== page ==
Bycatch is the word forthose unfortunate, unintended victims (birds, turtles, mammals, other sea life) caught up in the indiscriminate nets and hooks–and shrimp nets are the worst offenders, with up to 14 pounds of bycatch for every pound of shrimp! But here’s when the reality of industrial overfishing really struck home: I recently saw a horrifying video of industrial squid fishing (squid are conscious cephalopods), and because I had read “Eating Earth,” I immediately recognized the multi-hooked, vertical droplines that were mechanically hauling the suffering beings from their ocean home (at the 5:30 mark). Aquaculture is not a sustainable answer (the woes of fish factory farms are laid out)–the answer lies with us. “We must choose between plodding sea turtles and wheeling albatross, colorful coral reefs and undulating kelp–or fish for dinner” (83).
If hunting seems like an odd bedfellow for the gargantuan excesses of industrial farming and fishing, I’d have to agree. And when you consider how relatively few people hunt, it seems odder still. But here’s the author’s rationale: “When faced with the ecological horrors of animal agriculture, some look to hunting…as the environmentally friendly way to put meat on the table” (90). She methodically deconstructs the myths surrounding hunting: as practiced today, it’s neither traditional nor economical; it’s not fair; it’s not natural; it doesn’t help animals by managing them, and so on.
I know many wildlife advocates who bemoan the state of conservation as practiced by the state and federal governments today (I am one)–the manipulation of “game animal” numbers and environments for hunters, the commercialization of fur-bearing animals through trapping, and the extermination of predators for the benefit of hunters and ranchers, for three examples. Kemmerer starts at the beginning: “U.S. wildlife conservation–preserving and protecting ‘big game’ for sport hunters–was born when hunters realized that their ‘game’ would be up if they did not protect wildlife from their own guns” (130). This history starts with Roosevelt, Pinchot, and Leopold, and travels from the Pittman-Robertson Act to the subsidizing of wildlife manipulation by all taxpayers for the roughly five per cent of the population that hunts.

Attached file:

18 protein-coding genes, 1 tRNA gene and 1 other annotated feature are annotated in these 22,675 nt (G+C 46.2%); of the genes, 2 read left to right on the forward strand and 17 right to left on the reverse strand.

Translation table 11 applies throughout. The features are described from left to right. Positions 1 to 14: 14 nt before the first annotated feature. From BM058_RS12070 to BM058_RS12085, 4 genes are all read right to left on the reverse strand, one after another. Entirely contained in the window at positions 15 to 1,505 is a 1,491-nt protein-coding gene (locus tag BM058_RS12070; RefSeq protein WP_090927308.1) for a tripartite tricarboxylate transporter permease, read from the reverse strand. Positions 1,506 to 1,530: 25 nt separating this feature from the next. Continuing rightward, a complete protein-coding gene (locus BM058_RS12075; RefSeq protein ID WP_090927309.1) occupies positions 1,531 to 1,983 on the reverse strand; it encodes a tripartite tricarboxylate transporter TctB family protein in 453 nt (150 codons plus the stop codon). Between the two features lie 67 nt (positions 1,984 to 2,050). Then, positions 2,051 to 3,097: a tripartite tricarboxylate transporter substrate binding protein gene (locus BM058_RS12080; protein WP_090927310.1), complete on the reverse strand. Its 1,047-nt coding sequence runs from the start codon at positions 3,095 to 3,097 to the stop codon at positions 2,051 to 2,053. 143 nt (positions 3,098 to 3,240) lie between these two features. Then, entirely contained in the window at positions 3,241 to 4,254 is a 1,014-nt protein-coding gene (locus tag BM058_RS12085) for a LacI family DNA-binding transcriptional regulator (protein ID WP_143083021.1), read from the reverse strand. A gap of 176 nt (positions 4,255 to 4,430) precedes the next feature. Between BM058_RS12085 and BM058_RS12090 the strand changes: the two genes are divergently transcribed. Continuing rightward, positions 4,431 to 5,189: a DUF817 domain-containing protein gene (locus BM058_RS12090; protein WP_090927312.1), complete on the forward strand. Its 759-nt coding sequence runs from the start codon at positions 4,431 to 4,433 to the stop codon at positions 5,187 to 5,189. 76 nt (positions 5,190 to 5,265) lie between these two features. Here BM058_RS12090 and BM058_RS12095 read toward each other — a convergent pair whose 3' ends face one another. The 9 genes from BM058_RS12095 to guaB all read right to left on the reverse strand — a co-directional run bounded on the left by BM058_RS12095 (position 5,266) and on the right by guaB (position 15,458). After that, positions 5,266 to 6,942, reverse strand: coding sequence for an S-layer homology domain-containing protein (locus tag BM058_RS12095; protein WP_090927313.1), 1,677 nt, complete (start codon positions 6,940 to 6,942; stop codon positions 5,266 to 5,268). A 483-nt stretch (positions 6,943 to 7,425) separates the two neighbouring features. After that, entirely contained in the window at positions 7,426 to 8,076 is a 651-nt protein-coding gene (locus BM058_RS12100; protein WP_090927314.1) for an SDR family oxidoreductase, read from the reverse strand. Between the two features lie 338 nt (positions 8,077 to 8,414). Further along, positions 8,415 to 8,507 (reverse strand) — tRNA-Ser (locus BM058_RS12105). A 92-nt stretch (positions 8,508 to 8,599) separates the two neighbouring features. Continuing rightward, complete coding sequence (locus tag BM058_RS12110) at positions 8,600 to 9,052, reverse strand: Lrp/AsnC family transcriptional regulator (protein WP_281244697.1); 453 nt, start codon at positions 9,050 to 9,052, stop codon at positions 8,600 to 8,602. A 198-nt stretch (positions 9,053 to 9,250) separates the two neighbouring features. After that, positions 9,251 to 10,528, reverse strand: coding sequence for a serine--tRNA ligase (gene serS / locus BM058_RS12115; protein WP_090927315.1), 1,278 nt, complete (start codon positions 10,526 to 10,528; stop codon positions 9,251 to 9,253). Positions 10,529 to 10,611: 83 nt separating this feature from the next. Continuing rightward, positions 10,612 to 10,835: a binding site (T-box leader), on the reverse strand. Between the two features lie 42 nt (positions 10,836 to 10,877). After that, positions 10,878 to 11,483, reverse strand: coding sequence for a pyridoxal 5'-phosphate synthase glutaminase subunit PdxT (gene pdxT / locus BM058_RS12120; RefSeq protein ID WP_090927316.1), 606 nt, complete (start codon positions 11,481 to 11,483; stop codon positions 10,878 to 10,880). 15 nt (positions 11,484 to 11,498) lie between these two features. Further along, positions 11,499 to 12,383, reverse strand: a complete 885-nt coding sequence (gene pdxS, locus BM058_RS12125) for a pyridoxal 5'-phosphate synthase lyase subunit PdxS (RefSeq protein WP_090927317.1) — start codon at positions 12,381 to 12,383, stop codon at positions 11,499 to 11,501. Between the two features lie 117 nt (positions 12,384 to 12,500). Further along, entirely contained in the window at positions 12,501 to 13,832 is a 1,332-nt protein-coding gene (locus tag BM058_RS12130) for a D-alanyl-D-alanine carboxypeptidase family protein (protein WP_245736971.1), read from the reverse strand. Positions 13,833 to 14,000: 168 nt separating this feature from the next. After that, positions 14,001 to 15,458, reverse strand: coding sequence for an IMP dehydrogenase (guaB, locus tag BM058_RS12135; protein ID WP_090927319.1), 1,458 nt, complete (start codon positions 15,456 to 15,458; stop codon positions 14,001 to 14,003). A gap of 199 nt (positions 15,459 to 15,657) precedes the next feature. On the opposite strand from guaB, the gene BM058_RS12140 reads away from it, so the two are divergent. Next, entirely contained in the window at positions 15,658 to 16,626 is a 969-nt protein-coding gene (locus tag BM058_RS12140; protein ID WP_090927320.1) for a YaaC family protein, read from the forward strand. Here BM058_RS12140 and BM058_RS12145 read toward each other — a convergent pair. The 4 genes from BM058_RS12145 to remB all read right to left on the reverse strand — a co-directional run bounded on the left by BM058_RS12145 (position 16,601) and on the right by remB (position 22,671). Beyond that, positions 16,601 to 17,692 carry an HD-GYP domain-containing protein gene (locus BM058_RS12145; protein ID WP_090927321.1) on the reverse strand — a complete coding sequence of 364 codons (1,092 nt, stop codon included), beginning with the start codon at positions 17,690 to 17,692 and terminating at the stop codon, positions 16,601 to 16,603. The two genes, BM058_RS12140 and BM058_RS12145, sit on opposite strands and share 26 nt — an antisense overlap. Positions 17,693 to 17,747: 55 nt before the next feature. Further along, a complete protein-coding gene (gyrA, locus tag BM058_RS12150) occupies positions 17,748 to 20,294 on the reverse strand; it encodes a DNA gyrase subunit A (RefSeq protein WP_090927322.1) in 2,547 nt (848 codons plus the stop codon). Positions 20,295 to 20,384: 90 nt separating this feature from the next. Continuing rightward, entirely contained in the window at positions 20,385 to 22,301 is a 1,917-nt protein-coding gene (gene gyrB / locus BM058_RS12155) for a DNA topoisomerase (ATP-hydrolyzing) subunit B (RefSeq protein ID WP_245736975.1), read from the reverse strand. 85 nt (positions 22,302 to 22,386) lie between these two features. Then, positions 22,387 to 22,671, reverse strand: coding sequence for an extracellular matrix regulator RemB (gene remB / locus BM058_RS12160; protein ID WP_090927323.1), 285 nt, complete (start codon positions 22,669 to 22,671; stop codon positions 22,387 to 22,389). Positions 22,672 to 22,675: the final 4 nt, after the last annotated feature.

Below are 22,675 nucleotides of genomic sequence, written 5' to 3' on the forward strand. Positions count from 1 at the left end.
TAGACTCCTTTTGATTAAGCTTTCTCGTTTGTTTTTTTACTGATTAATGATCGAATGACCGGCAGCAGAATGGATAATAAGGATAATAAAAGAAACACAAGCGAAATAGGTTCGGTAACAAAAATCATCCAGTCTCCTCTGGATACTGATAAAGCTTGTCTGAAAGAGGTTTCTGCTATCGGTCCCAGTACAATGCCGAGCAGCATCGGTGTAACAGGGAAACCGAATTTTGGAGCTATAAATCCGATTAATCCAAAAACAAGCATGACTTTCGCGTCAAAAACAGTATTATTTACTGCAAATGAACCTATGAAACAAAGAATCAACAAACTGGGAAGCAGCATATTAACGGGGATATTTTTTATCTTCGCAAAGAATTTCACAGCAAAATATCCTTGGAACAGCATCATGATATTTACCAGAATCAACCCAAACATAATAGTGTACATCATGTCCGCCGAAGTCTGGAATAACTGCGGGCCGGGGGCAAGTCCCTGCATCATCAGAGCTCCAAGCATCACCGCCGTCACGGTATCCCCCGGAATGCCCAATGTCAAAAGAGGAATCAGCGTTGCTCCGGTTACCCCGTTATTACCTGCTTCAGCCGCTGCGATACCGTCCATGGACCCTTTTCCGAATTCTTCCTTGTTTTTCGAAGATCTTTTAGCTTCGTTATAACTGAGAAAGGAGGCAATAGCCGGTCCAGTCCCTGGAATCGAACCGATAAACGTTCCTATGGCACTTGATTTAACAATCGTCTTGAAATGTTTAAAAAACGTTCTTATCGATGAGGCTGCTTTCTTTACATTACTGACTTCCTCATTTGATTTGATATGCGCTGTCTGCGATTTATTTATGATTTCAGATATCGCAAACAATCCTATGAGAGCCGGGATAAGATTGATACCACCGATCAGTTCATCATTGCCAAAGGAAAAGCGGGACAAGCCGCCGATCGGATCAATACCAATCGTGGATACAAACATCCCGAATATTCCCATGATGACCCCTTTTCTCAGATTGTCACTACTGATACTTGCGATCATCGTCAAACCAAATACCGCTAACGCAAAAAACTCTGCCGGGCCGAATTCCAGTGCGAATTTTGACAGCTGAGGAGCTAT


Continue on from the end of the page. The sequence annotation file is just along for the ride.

There’s more–the hunting of animals in wildlife “refuges,” animal wounding, the taxpayer-funded slaughter by Wildlife Services, public land safety–but it comes down to this: The perverted form of conservation practiced today alters ecological balance for hunter interests, and U.S. citizens are ignorant of it–at best–and deceived, at worst. Like modern farming and fishing practices, conservation-for-hunting is not ecologically sound. “On what legitimate grounds,” Kemmerer asks, “would any informed, sincere environmentalist support hunting or align with hunter interests” (134)?
Where does “amore” fit into all this? It’s a mnemonic device for the big picture regarding ethics and dietary choice–the critical reasons for moving toward a vegan diet. A is for the suffering Animals; M stands for the Medical reasons for rejecting an omnivorous diet; O is for Oppressed humans (people starve while animals eat grain); R is for Religion, which, around the world, encourages respect and compassion; and E is for the Environment and our Earth. Diet is a matter of ethics for those with a choice, and eating animals is a choice that’s eating the earth.
During the same time period that I was reading this book, I was also dipping in and out of Thich Nhat Hanh’s 1999 book, “The Heart of the Buddha’s Teaching.” I was amazed to find a quote that so closely sounded the same warning at the heart of “Eating Earth”: